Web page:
For information on how the Family Law Facilitator can assist, go to the Office of the Family Law Facilitator.
What is a Domestic Violence Restraining Order?

A domestic violence restraining order is a Court order issued to prevent the recurrence of acts of abuse by a batterer. Under the Domestic Violence Prevention Act, abuse is defined as any of the following:
  • Intentionally or recklessly causing or attempting to cause bodily injury
  • Sexual assault
  • Placing a person in reasonable apprehension of imminent serious bodily injury to that person or to another
  • Engaging in any behavior that has been or could be enjoined such as molesting, attacking, striking, stalking, threatening, battering, harassing, telephoning, destroying personal property, contacting the other by mail or otherwise, disturbing the peace of the other party.
The abuse/violence must have occurred recently.
The batterer must be:
  • A spouse
  • An ex-spouse
  • A boyfriend or girlfriend
  • An ex-boyfriend or ex-girlfriend
  • A person the victim is dating or has dated
  • An immediate family member (mother, father, in-laws, siblings, adult children)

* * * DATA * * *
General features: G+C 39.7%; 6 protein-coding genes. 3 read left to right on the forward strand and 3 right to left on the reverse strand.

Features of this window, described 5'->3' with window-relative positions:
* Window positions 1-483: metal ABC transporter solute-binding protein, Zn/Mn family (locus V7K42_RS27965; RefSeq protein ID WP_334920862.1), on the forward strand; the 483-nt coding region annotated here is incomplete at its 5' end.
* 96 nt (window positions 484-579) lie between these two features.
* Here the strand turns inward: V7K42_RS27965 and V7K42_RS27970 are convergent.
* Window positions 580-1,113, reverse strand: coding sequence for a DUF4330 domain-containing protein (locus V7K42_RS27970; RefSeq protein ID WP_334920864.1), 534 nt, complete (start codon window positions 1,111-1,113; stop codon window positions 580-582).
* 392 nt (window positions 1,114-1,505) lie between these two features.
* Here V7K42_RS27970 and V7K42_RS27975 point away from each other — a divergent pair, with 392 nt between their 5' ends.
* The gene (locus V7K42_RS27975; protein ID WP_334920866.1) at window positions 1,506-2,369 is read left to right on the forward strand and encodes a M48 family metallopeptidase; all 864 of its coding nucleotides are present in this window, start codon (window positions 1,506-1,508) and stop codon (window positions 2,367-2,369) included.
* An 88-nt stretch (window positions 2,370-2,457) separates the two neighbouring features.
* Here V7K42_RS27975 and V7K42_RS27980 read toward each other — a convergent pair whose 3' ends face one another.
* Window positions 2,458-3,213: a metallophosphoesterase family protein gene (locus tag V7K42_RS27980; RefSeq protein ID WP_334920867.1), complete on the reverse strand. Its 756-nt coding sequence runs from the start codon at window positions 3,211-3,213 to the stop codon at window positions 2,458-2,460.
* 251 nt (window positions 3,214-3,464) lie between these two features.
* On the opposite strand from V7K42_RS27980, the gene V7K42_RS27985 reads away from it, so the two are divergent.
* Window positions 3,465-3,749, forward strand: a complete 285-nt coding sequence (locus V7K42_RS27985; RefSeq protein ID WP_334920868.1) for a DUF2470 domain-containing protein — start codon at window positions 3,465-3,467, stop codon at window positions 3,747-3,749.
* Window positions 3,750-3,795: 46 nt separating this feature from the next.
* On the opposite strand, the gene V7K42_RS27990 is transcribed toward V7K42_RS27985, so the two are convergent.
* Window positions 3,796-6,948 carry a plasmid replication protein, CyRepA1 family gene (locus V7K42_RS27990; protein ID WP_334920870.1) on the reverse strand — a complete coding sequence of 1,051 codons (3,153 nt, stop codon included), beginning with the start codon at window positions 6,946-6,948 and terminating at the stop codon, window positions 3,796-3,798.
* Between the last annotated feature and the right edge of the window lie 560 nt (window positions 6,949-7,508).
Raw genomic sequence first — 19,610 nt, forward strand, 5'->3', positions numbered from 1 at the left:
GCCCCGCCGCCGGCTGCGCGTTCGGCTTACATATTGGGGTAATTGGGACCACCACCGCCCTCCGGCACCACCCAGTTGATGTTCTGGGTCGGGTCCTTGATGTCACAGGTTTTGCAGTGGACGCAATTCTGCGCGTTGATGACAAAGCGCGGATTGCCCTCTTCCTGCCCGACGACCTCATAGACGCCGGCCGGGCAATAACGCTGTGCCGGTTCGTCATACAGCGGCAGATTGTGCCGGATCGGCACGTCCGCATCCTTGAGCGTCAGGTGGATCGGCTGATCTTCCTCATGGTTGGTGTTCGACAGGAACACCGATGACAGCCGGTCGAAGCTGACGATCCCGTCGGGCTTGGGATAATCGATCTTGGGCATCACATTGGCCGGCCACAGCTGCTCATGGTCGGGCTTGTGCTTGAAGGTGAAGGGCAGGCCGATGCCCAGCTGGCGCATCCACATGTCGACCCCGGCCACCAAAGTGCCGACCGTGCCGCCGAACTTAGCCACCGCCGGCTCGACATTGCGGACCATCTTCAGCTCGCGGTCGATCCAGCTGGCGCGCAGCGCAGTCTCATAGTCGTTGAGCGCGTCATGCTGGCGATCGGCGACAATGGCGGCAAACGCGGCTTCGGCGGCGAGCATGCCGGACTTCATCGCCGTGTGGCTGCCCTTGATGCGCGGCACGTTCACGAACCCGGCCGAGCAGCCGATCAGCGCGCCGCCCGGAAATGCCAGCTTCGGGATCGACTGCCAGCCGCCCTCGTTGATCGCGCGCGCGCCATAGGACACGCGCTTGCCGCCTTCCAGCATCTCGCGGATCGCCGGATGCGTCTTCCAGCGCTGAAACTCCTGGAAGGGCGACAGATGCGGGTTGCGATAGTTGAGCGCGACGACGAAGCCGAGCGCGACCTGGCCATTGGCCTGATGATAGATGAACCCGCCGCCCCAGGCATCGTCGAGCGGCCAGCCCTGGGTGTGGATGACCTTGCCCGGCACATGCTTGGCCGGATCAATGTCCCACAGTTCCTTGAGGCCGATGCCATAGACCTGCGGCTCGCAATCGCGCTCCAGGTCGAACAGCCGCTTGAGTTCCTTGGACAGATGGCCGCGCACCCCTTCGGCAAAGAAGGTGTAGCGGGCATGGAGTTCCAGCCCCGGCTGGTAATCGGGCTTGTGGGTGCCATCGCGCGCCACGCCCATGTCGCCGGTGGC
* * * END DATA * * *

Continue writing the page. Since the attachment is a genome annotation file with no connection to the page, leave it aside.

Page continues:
• A person the victim has children together
A victim of abuse that does not have the necessary relationship to the batterer may file a civil harassment[G] restraining order.
The restraining order can include the following:
  • Restraints on personal conduct by the batterer
  • Orders for the batterer to stay-away from the victim's home/work and/or children's school
  • Orders for the batterer to be removed from the residence
  • Child custody and visitation and support orders
  • Other miscellaneous orders
For more information on restraining orders, go to the California Courts website.
For more information about domestic violence and what to do about it, go to the California Courts website.
For more information about civil harassment and what to do about it, go to the California Courts website.